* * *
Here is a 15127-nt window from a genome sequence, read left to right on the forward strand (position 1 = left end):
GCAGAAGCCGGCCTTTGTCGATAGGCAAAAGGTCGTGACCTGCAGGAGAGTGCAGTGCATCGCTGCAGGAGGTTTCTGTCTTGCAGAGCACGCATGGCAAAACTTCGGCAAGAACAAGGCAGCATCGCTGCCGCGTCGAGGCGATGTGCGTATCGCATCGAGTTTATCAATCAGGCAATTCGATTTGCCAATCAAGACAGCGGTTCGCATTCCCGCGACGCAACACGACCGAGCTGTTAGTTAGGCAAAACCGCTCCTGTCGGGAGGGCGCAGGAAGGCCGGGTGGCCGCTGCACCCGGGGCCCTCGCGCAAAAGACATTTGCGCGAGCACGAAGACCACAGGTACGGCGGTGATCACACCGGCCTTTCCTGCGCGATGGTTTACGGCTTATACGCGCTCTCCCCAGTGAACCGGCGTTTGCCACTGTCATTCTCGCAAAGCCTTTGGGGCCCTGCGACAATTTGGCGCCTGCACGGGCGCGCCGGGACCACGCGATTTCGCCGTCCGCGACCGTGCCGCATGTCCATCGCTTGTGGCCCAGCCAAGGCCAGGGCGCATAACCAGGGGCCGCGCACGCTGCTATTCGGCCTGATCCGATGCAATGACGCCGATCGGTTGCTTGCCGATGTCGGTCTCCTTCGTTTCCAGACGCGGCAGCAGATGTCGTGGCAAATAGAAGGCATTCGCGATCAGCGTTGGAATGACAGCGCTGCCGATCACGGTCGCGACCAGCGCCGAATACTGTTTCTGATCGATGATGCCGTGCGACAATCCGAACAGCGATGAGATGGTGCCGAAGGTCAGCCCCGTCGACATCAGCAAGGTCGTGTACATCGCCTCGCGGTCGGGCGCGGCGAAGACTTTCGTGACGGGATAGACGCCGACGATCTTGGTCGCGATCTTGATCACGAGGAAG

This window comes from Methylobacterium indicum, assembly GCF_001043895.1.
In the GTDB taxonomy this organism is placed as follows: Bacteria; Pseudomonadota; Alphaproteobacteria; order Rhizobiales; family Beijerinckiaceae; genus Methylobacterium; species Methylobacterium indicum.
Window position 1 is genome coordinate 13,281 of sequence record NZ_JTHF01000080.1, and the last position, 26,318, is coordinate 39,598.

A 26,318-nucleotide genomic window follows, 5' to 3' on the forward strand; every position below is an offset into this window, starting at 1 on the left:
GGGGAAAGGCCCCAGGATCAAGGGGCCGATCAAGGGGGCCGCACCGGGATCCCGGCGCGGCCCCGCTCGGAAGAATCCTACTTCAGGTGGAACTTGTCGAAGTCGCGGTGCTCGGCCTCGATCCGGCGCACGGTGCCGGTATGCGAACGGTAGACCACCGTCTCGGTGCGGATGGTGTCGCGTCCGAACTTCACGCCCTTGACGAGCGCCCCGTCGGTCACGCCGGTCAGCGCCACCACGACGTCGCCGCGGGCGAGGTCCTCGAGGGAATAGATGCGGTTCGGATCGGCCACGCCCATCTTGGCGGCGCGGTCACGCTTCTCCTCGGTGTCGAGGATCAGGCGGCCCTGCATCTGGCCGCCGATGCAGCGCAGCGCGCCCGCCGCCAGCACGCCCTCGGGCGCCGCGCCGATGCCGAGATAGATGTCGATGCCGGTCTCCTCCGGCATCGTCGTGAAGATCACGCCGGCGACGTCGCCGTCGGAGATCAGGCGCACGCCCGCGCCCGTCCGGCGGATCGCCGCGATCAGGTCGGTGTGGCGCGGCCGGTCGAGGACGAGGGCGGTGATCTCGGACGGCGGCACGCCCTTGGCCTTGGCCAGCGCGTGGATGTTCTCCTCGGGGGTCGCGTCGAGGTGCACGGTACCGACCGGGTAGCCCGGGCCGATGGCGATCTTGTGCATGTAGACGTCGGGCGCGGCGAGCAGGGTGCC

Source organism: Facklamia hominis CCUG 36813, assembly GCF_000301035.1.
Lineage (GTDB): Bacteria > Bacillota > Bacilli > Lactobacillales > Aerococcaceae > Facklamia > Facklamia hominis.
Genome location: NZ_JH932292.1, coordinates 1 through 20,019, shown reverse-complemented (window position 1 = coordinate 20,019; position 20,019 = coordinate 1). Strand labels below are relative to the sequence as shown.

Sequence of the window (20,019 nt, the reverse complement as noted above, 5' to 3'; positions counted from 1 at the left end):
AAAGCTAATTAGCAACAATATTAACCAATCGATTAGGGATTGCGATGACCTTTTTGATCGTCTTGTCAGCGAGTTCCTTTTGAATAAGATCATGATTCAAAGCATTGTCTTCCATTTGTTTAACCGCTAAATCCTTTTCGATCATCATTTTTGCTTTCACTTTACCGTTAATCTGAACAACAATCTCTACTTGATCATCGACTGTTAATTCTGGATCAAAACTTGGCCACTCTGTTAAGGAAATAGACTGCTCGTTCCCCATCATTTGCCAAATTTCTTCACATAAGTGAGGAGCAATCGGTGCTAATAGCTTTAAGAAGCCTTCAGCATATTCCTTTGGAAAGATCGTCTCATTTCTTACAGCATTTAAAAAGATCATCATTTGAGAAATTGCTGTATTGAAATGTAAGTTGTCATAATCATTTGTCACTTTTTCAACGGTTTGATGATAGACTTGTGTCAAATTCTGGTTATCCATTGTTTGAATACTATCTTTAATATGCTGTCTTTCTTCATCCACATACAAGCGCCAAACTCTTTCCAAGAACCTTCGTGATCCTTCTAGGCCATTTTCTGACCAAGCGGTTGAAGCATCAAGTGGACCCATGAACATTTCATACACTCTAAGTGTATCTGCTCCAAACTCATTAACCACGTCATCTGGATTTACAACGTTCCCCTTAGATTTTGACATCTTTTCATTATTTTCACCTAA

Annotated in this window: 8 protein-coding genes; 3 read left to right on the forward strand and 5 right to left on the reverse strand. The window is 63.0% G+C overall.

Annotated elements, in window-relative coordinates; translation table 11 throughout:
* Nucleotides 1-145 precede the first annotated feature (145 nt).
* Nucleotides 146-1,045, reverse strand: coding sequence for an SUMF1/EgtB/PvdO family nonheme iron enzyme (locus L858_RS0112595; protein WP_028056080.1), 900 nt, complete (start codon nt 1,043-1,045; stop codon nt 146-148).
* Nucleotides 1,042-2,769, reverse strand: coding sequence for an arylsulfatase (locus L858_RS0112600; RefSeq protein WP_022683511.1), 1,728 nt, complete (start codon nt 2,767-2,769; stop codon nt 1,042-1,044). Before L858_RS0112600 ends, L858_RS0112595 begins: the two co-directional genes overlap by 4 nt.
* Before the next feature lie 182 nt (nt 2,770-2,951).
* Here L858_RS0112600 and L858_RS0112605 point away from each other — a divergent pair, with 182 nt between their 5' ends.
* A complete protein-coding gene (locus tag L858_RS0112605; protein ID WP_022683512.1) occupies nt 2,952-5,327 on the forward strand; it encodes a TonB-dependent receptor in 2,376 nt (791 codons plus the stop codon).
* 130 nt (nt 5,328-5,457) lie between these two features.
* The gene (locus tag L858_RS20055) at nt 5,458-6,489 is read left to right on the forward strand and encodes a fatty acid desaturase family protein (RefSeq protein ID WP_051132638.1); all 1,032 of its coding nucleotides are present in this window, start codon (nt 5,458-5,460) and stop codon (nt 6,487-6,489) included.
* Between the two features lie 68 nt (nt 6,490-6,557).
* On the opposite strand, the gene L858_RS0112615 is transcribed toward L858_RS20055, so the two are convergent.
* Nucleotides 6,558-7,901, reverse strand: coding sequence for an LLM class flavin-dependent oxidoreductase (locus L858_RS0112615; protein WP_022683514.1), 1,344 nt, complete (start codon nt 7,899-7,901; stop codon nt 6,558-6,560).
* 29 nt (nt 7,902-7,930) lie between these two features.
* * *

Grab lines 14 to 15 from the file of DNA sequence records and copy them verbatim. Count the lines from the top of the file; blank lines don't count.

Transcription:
Annotated elements, in window-relative coordinates; translation table 11 throughout:
* Nucleotides 1-145 precede the first annotated feature (145 nt).